NDP slams surgery partnership at The Ottawa Hospital
Ontario NDP leader Marit Stiles is slamming the Ford government over a partnership between The Ottawa Hospital (TOH) and a group of orthopedic surgeons who are renting operating rooms at the Riverside campus to perform hip and knee replacements on Saturdays.
Last month, the hospital announced Academic Orthopedic Surgical Associates of Ottawa Inc. (AOAO) would begin performing the surgeries on Feb. 25 at the Riverside, where operating rooms normally sit empty on weekends. Ten surgeries were performed that day, followed by another 10 on March 4.
Public health-care advocates, unions and some physicians have questioned the partnership between the hospital and a private corporation, asking why the surgeries couldn't be performed under the existing publicly funded framework.
At a news conference in front of the Riverside on Friday morning, Stiles blamed the provincial government for creating the conditions that opened the door to such a partnership.
"They've moved forward with their plan to turn our public health-care system into a two-tiered, investor-driven private model. And here we are today where Academic Orthopedic Surgical Associates, a group of private, for-profit health-care providers, are renting out operating rooms and poaching nurses and staff from an already staff-starved hospital, offering double the pay," said Stiles, who was joined outside the hospital by Ottawa Centre MPP Joel Harden.
"This is exactly what we were afraid was going to happen, and it's happening right now as we stand here today."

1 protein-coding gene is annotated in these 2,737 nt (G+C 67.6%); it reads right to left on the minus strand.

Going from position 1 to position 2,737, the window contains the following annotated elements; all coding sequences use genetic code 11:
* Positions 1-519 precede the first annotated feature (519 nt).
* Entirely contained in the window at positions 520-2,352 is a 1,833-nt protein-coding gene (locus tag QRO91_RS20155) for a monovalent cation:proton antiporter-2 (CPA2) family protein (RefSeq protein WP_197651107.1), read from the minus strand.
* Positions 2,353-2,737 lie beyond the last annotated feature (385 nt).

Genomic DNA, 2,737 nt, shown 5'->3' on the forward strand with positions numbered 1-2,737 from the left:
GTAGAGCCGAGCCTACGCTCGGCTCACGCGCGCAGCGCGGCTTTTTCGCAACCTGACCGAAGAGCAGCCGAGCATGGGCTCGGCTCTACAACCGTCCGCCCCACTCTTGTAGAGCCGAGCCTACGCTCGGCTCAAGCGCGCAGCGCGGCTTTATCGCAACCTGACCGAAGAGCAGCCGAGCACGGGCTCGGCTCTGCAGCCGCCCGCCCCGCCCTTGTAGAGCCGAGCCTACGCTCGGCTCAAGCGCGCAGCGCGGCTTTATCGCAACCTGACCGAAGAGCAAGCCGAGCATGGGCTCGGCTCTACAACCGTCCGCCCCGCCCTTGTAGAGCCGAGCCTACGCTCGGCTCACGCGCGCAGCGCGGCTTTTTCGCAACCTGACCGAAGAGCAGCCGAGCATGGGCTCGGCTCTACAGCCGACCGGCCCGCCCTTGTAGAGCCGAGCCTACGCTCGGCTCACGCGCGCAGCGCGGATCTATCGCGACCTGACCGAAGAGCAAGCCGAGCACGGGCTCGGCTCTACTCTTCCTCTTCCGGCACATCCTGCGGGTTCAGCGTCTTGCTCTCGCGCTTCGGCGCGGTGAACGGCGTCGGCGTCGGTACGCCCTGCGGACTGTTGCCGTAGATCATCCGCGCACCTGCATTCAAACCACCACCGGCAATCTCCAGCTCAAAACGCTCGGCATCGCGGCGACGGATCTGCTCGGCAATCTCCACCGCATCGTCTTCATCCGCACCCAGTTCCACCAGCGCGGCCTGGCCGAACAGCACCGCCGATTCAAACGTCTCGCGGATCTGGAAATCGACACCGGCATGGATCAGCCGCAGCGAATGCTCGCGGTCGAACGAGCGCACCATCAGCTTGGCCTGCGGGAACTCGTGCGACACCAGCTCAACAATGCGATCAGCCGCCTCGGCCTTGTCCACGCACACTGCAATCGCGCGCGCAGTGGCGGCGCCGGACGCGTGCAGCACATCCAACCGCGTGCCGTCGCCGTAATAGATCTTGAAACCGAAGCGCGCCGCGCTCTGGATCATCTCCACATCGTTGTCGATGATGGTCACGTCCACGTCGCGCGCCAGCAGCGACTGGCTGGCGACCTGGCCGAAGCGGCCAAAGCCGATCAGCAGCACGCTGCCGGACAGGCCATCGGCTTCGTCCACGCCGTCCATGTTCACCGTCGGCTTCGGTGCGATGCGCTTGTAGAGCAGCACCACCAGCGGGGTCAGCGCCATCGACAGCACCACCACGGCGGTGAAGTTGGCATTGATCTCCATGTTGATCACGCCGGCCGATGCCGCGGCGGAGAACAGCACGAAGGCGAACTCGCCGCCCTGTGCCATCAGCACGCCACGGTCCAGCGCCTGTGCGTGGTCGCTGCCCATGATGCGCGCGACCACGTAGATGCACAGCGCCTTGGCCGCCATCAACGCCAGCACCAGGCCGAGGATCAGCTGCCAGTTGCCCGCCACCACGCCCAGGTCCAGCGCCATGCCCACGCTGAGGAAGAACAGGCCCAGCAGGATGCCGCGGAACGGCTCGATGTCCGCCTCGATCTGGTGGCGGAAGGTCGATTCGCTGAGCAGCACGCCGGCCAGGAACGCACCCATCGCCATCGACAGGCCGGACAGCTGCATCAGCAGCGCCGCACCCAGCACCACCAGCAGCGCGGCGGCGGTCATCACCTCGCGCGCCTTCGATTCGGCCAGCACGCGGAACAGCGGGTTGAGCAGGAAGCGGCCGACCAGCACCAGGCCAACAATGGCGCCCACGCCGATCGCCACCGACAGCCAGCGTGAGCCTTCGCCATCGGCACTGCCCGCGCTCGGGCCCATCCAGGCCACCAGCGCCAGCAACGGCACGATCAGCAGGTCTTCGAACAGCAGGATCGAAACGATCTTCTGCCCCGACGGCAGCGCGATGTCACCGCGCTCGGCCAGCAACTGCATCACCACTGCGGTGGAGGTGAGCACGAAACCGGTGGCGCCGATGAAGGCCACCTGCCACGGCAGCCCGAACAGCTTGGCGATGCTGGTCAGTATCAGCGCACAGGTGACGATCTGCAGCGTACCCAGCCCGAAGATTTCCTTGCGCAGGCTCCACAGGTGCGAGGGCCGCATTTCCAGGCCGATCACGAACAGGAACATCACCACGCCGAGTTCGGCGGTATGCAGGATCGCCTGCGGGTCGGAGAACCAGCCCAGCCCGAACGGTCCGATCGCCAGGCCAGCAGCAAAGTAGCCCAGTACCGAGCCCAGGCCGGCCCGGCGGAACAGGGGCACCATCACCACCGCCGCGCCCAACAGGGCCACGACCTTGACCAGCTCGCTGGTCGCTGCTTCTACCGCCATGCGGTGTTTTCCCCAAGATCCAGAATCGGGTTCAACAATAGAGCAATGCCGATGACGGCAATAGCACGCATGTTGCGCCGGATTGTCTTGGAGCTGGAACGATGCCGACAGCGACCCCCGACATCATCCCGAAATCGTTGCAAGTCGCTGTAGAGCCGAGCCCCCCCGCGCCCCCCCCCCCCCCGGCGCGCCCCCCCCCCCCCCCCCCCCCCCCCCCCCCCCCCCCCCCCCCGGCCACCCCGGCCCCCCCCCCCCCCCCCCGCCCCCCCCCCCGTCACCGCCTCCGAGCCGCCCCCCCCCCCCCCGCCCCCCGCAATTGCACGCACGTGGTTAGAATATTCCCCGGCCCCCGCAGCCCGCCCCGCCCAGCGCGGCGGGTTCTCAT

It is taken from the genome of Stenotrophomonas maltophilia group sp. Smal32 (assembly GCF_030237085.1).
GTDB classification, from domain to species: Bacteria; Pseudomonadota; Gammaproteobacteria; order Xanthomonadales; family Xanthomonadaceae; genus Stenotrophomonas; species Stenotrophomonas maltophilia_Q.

Details of partnership still murky
Details of the partnership between TOH and AOAO are still murky. CBC News has made numerous requests to speak with the eight surgeons listed with the Ontario Business Registry as active directors of AOAO, as well as hospital president and CEO Cameron Love and Health Minister Sylvia Jones, none of whom has agreed to an interview.
According to a written statement issued last week by the hospital on behalf of AOAO, the surgeries at the Riverside are being performed on a "cost-recovery model" involving "registered TOH patients" and are "billed through OHIP, as per standard practice."
It remains unclear how much the group is paying the hospital to rent the operating rooms, how the group is choosing eligible patients for the surgeries, or whether the surgeons are billing OHIP a 50 per cent premium for surgeries performed on weekends.
Critics also fear the arrangement risks deepening a provincewide shortage of registered nurses by offering them roughly double what they'd earn for a normal weekday shift at the hospital.
On Friday evening, TOH confirmed it currently has "over 500 nursing roles to fill that are in different stages of the hiring process."
Some of the vacancies are newly created roles, while others are due to retirement, resignation or redeployment within the hospital, it said in a statement.
Long wait times
Stiles said with adequate funding and competitive compensation for nurses and other critical workers, TOH would be able to extend operating hours and whittle down the wait-list for orthopedic surgeries without relying on a private group.
"We're kind of going around a system that already does actually work if it's properly funded, if they invest those public dollars," Stiles said. "So my question is, why should a hospital have to concoct a scheme like this?"
According to the latest figures from Ontario Health, TOH patients wait considerably longer than the provincial average for hip and knee replacements.
Responding to a question from Harden at Queen's Park last week, Jones applauded the partnership between the hospital and AOAO.
"It is a good news story, and we will continue to invest in those innovative models," the health minister said.